Chapter 3: Suppliers, customers and firms’ financial decisions • Abstract • Introduction • Capital structure • Trade credit • Supply chain disruptions • Major customers: incidence, pros and cons • Major customers: real effects • Conclusion • notes • References

Chapter 4: Supply chain finance: definition, modern aspects and research challenges ahead • Abstract • Introduction • Supply chain finance (SCF) • Literature review • Notes • References

Part TWO: SCF in action

Chapter 5: Optimizing cash flows for a retail supply chain coordinator • Abstract • 1 Introduction • 2 Previous research in this field • 3 The retail supply chain coordinator’s ‘when-to-pay’ problem • 4 ‘When-to-pay’ cash flow optimization using mathematical programming • 5 A numerical example • 6 A robust optimization approach for modelling uncertainty • 7 Conclusions and future research directions • References

Chapter 6: Supply chain finance opportunities by managing payables discounts • Introduction • Discount programme management: the next low-hanging fruit • Prescription for effectively managing a payment discount programme • Implications for the reader • References

Chapter 7: Mapping and managing the financial supply chain • Introduction • How to start building your supply chain map • Incorporating real data • Further strategic implications • Conclusion • References

Part THREE: SCF in practice – case studies

Chapter 8: Supply chain finance and cyber risk: an illustrative case study • Abstract • Introduction • Cyber risk and SCF: the case of Paul Hartmann Italy • Conclusions • References

Chapter 9: Commodity risk management at BMW: price indices and contracts • Abstract • Introduction • Background • Price indices • Implementation of price indices at BMW • Conclusion • References

Chapter 10: A business partner’s view on decision-making challenges in the supply chain • Abstract • Introduction • Sacrificing long-term profitability for short-term gains • Failure to calculate total cost of ownership • Failure to align the organization correctly on service levels required vs cost desired • Concluding thoughts • References

Part FOUR: SCF in research – trends and future research areas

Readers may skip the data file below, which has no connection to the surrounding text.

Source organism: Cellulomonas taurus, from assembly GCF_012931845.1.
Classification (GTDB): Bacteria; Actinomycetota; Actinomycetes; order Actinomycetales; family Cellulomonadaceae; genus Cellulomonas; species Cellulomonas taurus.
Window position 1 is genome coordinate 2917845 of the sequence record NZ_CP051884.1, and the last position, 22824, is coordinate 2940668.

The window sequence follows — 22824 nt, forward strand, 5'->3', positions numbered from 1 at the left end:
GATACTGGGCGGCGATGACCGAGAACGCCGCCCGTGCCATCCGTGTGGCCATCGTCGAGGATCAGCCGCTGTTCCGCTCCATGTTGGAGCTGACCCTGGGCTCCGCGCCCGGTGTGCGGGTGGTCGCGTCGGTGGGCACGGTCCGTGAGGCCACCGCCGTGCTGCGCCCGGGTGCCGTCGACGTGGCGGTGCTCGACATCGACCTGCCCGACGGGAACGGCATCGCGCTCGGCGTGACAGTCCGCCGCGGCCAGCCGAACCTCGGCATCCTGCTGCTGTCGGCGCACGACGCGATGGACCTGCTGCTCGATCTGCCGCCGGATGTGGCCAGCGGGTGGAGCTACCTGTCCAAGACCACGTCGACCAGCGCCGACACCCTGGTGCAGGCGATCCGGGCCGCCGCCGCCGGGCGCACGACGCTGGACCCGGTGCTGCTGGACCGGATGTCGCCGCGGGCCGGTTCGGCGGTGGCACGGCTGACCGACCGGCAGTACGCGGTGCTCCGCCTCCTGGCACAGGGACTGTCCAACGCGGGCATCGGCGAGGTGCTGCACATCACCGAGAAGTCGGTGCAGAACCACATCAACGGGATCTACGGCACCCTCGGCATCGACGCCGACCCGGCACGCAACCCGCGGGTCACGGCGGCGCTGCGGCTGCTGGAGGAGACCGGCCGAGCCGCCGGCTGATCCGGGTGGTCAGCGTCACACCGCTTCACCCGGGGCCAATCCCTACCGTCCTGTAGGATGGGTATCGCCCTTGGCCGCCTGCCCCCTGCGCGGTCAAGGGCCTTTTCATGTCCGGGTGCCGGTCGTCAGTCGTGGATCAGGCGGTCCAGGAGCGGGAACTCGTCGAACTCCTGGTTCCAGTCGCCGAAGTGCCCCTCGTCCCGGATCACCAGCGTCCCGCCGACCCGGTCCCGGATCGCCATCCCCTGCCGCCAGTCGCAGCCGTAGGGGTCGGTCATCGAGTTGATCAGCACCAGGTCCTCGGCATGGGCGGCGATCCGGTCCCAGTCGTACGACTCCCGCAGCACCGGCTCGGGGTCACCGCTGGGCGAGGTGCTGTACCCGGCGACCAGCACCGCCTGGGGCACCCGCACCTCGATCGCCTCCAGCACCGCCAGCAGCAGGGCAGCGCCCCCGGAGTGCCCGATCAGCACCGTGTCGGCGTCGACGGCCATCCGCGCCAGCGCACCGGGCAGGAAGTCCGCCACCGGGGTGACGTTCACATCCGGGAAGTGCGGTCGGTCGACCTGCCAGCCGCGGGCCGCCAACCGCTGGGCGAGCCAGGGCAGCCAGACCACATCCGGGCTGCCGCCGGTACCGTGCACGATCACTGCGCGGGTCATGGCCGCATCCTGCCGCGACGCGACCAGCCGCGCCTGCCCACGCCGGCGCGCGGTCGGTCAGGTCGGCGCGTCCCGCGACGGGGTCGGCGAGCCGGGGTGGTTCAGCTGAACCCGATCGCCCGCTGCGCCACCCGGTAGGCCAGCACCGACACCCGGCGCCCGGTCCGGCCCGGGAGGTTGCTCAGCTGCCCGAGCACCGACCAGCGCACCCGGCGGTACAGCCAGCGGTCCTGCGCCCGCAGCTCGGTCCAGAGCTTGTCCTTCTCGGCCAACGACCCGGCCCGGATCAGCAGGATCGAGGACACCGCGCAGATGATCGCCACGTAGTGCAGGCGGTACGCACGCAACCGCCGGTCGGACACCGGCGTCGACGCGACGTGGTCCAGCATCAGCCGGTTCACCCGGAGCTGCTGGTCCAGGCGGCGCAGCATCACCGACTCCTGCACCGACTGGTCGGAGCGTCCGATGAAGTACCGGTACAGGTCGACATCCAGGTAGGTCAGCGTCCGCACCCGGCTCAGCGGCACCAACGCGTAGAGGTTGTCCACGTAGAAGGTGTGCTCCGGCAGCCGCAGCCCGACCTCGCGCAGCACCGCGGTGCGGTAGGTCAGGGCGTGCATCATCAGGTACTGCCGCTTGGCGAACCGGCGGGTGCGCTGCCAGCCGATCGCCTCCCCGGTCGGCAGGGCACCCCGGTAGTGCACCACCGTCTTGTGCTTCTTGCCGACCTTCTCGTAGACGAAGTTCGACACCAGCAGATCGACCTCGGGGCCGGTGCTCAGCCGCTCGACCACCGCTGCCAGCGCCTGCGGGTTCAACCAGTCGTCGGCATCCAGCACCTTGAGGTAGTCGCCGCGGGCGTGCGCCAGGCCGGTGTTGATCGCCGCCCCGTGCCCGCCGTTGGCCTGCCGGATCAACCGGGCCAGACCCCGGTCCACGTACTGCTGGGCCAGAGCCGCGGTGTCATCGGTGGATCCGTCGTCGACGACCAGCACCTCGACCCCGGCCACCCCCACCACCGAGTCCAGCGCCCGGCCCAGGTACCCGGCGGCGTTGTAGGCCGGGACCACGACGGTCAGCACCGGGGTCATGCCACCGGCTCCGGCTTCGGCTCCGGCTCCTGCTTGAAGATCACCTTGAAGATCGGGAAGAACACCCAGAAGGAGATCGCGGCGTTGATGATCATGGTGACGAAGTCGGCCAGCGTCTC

Chapter 11: Exploring fragmentation in the supply chain finance (SCF) ecosystem • Abstract • Introduction • The current SCF ecosystem • Biomimicry – learning from natural ecosystems • Discussion and propositions • Conclusions • References

Chapter 12: Foundational premises and value drivers of blockchaindriven supply chains: the trade finance experience • Abstract • Introduction • Foundational premises of blockchain-driven supply chains • Blockchain technology case analysis • Value drivers of blockchain-based supply chains • Conclusion and outlook • Acknowledgement • References



About the Editors:

Wendy Tate, Ph.D. (Arizona State University, 2006) is the William J. Taylor Professor of Business and Cheryl Massingale Faculty Research Fellow, Department of Supply Chain Management at the Haslam College of Business, University of Tennessee in Knoxville, Tennessee.

Lydia Bals is Professor of Supply Chain & Operations Management at the University of Applied Sciences Mainz, Germany, since beginning of 2014 and since 2008 a Visiting Scholar at the Department for Strategic Management & Globalization at Copenhagen Business School, Denmark. Until the end of 2013 she was head of the global department of Procurement Solutions (e.g. Sustainability, Methods, Tools & Systems; Benchmarking and Excellence) at Bayer CropScience AG, also steering the international Procurement Solutions network in Germany, North America, France, India, China and Brazil. Prior to that she worked as a Project Manager at Bayer Business Consulting, managing projects in various functional areas and countries (e.g. Spain, Mexico, Turkey).

Lisa M. Ellram Ph.D., C.P.M., CMA, Scor-S is the Rees Distinguished Professor of Supply Chain Management in the Department of Management at the Farmer School of Business, Miami University in Oxford, OH, where she teaches logistics and supply chain management at the undergraduate and graduate level.

Target Audience:

Useful for people interested in supply chain and finance.